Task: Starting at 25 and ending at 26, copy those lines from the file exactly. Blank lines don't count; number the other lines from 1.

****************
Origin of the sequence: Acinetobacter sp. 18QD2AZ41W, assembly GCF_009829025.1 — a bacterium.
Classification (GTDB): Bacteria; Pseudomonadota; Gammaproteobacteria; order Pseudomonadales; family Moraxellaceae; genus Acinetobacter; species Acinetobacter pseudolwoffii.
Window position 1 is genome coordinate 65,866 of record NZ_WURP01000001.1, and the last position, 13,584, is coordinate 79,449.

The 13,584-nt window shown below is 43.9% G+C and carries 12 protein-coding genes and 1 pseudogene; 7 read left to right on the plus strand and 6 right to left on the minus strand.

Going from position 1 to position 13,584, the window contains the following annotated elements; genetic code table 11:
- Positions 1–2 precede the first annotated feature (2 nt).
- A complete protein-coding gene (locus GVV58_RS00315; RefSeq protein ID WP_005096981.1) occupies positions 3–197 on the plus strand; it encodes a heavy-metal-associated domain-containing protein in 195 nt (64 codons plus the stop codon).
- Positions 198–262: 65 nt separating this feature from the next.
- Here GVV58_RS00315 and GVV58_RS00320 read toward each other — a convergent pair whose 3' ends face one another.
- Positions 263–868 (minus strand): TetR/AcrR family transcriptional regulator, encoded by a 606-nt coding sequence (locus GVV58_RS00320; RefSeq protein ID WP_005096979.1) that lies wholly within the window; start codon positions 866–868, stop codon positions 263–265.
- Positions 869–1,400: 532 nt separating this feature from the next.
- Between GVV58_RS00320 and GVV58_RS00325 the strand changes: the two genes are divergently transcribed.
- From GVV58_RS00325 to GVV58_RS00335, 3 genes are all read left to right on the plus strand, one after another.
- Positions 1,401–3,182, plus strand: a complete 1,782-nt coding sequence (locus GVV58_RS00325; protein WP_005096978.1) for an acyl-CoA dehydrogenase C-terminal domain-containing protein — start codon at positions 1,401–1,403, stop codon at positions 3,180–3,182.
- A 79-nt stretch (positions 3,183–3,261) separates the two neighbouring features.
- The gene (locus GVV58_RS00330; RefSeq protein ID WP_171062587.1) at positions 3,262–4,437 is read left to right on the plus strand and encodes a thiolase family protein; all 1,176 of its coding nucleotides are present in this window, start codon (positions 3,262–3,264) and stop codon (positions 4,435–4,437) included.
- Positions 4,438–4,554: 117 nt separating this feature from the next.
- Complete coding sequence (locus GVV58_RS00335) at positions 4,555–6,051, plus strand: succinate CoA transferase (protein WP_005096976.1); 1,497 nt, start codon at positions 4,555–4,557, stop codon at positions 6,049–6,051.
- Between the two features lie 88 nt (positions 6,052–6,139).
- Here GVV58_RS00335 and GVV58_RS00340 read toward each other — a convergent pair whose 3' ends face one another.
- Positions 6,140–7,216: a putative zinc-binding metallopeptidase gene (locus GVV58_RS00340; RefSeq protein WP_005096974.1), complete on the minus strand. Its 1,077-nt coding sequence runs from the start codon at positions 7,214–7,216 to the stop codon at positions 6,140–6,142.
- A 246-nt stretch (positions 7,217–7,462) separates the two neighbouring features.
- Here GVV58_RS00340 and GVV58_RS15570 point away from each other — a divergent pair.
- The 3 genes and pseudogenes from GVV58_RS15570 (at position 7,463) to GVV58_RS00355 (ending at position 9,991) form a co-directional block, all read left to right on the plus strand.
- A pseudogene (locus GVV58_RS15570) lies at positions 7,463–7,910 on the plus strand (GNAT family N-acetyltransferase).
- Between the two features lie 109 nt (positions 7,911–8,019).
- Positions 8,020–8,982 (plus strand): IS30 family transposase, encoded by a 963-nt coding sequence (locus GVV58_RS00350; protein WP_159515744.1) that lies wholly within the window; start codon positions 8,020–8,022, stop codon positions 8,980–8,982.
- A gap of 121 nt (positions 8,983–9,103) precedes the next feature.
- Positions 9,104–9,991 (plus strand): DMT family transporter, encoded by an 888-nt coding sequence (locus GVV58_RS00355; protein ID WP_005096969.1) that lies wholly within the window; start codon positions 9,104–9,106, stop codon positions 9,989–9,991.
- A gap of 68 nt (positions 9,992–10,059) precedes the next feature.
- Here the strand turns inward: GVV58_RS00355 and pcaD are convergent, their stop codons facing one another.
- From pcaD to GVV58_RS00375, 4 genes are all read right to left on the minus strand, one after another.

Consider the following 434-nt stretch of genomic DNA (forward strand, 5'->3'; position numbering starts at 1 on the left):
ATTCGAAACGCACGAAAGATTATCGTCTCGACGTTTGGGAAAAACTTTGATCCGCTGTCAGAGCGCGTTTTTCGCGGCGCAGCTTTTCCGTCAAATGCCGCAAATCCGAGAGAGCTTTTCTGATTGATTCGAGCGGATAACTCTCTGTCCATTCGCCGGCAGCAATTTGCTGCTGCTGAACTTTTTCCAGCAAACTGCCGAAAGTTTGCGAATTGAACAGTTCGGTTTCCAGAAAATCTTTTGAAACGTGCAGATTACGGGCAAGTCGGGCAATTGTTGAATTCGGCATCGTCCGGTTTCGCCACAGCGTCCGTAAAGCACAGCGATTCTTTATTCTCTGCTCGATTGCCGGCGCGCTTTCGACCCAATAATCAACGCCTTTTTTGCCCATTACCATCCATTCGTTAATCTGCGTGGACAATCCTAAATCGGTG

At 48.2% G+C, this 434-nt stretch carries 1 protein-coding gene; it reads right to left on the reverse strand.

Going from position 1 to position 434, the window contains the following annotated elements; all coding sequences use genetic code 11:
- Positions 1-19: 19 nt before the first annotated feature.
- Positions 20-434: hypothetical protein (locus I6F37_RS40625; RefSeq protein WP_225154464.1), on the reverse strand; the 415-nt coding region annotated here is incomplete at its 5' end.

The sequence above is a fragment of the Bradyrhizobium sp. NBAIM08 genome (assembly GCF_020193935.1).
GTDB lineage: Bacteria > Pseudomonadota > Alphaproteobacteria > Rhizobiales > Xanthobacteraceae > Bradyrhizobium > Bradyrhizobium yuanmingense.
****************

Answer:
- A pseudogene (locus GVV58_RS15570) lies at positions 7,463–7,910 on the plus strand (GNAT family N-acetyltransferase).
- Between the two features lie 109 nt (positions 7,911–8,019).